Listen to Article
With the death toll in West Africa rising to over 4,900 and new cases sprouting up daily, the World Health Organization estimates that it needs a billion dollars to train personnel, set up the required health facilities and obtain the necessary medical supplies to completely eradicate the deadly virus that has kept the world on edge for the last several months.
On October 23rd, US billionaire Paul Allen made the first significant dent to their request by announcing that his foundation would pledge $100 USD million towards fighting Ebola. When making the announcement, Mr. Allen said "Ebola virus is unlike any health crisis we have ever experienced and needs a response unlike anything we have ever seen." He went on to explain that “To effectively contain this outbreak and prevent it from becoming a global epidemic, we must pool our efforts to raise the funds, coordinate the resources and develop the creative solutions needed to combat this problem. I am committed to doing my part in tackling this crisis.”
Mr. Allen's foundation that has previously donated $26 million to the Red Cross for the same cause, plans to distribute the money very strategically and systematically.
In addition to helping provide the necessary medical supplies, $7.5 million USD will be donated to the University of Massachusetts Medical School to train personnel. One of the biggest issues facing Ebola patients in West Africa is the lack of trained doctors and nurses. According to Liberia's ambassador, the country currently has only 50 doctors tending to the hundreds that are suffering from the disease. Mr. Allen hopes that the funds will help the University recruit and train additional doctors and other infectious disease specialists, so that the numerous West African hospitals that have been shut down due to the lack of staff, can be reopened.
But given that no amount of training can completely alleviate the risk of the disease, the foundation also plans to donate a portion of the funds to the US State Department to build two "safety cocoons". This will ensure that the US medical personnel brave enough to help Ebola patients in West Africa, can be airlifted out immediately, should they get infected with the virus. Currently, the US only has one aircraft that can safely evacuate Ebola patients. Some of the funds will also be used to train journalists covering the disease so that they report the news accurately, without any hype or sensationalism.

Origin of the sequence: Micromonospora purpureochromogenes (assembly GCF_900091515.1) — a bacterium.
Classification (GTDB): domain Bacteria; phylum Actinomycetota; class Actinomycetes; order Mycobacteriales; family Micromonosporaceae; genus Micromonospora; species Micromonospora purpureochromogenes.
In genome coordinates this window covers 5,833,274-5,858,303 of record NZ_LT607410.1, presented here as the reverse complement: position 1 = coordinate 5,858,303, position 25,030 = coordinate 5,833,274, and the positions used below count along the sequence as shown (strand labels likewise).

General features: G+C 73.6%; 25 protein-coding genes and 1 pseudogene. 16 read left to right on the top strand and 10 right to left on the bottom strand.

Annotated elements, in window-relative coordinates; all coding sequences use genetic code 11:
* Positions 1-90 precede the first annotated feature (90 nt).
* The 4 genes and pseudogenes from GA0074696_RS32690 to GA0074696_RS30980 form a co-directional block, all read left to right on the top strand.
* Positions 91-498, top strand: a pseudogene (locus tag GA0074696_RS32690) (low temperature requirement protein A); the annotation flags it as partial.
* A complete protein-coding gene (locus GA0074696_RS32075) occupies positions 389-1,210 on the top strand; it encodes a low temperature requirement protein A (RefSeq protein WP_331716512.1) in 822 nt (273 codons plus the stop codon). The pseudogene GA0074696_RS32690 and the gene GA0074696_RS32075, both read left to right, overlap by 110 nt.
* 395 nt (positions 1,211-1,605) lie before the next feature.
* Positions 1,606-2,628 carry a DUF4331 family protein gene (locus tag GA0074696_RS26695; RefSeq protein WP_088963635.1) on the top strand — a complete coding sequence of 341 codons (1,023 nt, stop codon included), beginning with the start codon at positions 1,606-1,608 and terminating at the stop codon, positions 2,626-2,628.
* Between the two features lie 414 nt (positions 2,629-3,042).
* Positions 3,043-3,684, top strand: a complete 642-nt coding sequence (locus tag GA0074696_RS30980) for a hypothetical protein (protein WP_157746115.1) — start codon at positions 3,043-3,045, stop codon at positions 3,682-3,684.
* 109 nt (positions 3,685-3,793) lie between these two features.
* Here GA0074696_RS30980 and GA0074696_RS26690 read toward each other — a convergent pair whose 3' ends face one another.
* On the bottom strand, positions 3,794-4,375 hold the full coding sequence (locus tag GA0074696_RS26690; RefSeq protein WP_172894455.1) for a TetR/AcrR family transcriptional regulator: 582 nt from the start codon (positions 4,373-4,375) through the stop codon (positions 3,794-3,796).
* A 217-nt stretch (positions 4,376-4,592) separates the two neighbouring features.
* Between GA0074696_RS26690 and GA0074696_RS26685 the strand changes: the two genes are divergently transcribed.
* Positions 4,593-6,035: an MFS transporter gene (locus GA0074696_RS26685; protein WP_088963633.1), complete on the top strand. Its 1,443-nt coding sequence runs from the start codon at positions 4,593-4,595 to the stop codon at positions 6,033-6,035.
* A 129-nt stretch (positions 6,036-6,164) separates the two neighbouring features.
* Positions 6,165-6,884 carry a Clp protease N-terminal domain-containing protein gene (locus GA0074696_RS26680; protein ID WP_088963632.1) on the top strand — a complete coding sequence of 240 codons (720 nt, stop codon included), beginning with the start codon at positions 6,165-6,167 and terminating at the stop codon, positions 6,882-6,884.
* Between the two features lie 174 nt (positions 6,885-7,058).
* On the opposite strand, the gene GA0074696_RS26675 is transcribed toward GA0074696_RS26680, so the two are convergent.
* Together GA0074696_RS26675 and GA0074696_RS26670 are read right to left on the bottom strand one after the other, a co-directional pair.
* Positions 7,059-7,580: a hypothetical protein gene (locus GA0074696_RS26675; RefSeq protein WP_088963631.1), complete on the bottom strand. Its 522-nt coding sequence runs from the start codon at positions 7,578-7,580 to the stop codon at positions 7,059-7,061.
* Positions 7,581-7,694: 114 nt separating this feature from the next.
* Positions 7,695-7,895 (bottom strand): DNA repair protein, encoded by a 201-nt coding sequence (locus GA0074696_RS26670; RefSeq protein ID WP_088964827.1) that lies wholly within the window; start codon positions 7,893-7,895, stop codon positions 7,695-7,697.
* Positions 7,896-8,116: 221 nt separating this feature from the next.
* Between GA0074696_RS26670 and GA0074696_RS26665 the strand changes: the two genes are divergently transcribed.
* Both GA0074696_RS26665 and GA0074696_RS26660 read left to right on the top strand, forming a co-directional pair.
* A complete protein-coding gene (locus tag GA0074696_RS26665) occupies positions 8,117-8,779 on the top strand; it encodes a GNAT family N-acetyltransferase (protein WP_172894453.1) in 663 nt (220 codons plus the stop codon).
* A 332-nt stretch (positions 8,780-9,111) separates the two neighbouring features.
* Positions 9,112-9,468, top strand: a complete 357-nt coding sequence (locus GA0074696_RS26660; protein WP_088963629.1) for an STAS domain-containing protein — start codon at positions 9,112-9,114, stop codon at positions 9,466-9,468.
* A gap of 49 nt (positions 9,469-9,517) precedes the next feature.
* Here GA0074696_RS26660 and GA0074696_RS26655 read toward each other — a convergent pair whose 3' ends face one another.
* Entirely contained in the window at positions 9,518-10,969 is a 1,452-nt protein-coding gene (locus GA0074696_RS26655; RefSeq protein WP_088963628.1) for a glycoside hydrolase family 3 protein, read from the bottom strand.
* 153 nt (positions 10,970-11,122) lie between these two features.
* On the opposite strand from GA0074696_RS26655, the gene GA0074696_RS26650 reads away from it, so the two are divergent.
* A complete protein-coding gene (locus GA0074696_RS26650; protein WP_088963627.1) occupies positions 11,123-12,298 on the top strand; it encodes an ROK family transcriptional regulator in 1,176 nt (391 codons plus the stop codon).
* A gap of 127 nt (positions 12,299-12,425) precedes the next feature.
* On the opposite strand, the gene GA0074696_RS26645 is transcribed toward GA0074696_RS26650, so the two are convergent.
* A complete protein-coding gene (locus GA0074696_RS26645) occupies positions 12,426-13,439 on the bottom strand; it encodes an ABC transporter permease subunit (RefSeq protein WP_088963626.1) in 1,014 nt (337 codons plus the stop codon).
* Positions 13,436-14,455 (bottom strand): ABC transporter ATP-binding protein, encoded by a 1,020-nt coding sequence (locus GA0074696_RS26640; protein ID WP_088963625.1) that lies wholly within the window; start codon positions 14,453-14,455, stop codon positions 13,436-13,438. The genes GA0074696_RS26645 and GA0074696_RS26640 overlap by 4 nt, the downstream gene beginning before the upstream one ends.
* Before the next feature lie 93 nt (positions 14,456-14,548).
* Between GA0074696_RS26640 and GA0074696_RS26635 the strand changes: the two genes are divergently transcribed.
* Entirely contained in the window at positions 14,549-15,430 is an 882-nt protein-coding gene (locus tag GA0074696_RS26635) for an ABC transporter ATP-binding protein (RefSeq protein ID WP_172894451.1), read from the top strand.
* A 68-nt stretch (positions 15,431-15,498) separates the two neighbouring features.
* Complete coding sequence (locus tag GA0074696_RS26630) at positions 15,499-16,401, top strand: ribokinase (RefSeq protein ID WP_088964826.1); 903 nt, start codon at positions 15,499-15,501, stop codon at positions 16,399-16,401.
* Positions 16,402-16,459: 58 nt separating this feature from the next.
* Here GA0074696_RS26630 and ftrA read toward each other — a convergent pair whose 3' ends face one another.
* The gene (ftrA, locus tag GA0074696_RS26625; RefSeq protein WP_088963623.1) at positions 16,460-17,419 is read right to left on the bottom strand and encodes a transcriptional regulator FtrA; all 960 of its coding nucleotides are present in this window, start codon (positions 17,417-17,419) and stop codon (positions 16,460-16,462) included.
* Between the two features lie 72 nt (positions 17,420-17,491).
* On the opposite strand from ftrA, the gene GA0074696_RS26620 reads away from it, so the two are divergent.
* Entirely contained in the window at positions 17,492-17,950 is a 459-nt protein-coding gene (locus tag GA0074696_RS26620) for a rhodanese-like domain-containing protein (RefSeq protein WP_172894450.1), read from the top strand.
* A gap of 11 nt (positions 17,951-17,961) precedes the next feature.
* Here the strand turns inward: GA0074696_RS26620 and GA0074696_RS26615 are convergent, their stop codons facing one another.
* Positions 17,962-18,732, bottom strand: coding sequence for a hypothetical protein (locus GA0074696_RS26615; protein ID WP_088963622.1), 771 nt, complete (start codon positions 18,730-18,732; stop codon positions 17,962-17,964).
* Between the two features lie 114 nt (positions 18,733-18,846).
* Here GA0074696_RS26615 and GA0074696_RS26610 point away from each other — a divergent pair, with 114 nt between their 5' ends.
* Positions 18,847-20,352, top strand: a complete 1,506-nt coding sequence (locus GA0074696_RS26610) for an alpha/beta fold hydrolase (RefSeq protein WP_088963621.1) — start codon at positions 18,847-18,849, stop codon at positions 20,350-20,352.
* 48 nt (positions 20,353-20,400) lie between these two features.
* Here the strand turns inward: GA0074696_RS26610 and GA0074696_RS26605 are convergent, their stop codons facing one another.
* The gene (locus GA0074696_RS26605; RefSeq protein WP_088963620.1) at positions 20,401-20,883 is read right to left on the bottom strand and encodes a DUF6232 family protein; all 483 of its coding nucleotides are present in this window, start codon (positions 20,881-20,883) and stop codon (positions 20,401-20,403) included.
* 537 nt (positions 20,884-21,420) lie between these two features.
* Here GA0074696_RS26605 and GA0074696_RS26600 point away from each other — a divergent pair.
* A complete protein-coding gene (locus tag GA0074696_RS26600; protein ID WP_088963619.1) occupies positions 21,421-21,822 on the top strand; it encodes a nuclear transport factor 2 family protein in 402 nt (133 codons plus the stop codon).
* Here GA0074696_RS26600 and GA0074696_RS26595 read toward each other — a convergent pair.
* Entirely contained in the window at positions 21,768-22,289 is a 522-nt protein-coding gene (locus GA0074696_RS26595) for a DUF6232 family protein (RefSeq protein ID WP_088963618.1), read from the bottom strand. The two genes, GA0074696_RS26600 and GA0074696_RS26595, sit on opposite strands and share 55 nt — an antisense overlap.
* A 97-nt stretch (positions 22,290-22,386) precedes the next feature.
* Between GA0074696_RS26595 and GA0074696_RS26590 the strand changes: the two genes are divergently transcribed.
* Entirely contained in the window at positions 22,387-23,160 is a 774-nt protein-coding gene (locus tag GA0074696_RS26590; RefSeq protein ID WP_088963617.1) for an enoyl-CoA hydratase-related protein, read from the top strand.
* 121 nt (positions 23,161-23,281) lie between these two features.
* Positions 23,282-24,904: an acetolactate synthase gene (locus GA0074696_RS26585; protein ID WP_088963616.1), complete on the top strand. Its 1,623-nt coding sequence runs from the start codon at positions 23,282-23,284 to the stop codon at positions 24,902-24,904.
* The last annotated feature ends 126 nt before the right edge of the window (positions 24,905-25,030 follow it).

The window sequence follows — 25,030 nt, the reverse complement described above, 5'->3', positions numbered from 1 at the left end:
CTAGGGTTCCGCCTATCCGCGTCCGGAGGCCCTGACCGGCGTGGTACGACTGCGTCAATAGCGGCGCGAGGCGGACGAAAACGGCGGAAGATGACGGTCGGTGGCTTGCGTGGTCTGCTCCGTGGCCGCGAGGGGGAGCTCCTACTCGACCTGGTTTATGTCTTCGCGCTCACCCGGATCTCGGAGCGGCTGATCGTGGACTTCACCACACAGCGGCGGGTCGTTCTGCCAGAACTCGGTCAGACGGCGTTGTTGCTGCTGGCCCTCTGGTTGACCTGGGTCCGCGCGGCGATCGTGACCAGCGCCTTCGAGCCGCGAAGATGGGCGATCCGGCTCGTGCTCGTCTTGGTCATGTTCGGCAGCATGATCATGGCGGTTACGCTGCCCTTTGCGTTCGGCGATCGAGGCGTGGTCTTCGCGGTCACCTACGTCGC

Mr. Allen is not the only one donating to this cause. On September 10th, Microsoft's other co-founder, Bill Gates, pledged $50 million USD through his foundation, while on October 14th, Facebook's founder Mark Zuckerberg, added $25 million USD to the Centers for Disease Control and Prevention Foundation coffers to help buy personal protective equipment, ready-to-eat meals, generators, vehicles and motorcycles, and thermal scanners to detect fever. These donations are in addition to the US government spending $700 million and sending troops, supplies and expertise, as well as other generous contributions from nations and individuals across the world.
In addition to attempting to prevent the spread of the disease, the World Health Organization is also working with scientists to come up with an effective vaccine. According to the officials, millions of doses of two experimental Ebola vaccines could be ready for use by early 2015. There are also five others that are currently under development and expected to be ready for testing by March 2015. With the world uniting to eradicate this deadly disease, Ebola is destined to be distant memory soon.
Resources: Nbcnews.com, theguardian.com